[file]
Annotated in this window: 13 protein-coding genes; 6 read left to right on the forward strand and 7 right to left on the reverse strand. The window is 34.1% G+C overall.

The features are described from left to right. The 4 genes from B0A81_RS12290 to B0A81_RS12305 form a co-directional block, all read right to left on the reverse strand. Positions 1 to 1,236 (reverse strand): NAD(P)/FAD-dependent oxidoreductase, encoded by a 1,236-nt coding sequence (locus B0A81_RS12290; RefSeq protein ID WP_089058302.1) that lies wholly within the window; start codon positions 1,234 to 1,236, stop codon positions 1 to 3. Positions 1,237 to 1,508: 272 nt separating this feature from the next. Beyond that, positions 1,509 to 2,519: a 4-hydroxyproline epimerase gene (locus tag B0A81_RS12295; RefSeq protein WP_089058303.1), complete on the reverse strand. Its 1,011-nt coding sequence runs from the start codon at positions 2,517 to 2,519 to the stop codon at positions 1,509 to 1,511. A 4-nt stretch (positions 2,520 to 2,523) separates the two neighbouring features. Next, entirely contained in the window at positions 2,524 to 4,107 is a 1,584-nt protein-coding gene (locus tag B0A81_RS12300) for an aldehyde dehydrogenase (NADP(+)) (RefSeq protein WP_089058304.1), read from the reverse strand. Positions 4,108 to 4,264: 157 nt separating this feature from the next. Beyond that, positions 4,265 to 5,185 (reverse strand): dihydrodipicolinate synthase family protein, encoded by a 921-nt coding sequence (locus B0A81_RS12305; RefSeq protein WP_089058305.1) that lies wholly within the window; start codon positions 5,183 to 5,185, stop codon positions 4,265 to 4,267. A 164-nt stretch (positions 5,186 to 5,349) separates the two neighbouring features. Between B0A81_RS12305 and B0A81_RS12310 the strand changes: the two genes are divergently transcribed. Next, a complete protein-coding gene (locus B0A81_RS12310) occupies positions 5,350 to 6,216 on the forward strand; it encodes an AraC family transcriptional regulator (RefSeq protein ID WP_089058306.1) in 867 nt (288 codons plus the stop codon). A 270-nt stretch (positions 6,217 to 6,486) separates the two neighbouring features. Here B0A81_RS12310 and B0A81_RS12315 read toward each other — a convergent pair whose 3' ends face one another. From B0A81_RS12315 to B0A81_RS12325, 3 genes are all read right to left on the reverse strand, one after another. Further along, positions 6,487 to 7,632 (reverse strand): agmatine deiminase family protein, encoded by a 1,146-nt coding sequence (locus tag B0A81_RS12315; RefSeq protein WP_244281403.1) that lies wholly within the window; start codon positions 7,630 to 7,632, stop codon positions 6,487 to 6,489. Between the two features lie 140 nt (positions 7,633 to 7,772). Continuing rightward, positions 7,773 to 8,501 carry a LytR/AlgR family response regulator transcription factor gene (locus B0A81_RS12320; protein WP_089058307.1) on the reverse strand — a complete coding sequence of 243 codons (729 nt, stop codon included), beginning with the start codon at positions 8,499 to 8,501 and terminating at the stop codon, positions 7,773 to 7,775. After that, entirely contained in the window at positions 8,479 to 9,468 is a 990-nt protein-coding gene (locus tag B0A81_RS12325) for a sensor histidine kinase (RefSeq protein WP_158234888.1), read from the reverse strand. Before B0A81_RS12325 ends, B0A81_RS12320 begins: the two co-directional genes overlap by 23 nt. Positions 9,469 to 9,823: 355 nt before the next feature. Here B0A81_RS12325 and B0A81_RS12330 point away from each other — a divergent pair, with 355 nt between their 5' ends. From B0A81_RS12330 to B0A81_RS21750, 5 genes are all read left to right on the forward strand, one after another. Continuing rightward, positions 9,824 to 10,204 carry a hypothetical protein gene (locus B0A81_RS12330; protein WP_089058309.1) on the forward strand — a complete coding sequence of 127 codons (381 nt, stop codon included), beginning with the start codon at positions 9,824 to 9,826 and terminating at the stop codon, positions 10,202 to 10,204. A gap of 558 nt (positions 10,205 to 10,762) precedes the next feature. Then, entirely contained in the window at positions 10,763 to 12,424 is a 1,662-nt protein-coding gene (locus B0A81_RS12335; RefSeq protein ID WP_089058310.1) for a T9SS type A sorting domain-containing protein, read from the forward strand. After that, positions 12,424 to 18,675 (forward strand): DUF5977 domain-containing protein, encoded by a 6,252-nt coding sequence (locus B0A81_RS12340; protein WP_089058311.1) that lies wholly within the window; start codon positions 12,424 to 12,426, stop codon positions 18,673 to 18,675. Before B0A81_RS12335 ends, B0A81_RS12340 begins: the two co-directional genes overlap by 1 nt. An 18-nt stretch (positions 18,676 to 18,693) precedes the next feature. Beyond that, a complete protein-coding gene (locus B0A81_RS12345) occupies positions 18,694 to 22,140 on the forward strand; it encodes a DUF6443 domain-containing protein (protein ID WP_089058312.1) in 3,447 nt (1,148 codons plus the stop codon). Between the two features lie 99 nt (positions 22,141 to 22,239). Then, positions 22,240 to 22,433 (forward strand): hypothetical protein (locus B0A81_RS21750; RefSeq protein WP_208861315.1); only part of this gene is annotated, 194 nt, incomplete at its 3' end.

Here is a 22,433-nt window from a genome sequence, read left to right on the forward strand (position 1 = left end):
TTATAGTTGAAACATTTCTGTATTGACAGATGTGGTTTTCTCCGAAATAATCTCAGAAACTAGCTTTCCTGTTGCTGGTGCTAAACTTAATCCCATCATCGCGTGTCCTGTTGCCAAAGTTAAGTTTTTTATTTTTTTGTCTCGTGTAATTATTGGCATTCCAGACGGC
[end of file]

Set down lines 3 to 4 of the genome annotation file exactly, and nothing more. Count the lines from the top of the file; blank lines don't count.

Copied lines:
Here is a 22,433-nt window from a genome sequence, read left to right on the forward strand (position 1 = left end):
TTATAGTTGAAACATTTCTGTATTGACAGATGTGGTTTTCTCCGAAATAATCTCAGAAACTAGCTTTCCTGTTGCTGGTGCTAAACTTAATCCCATCATCGCGTGTCCTGTTGCCAAAGTTAAGTTTTTTATTTTTTTGTCTCGTGTAATTATTGGCATTCCAGACGGC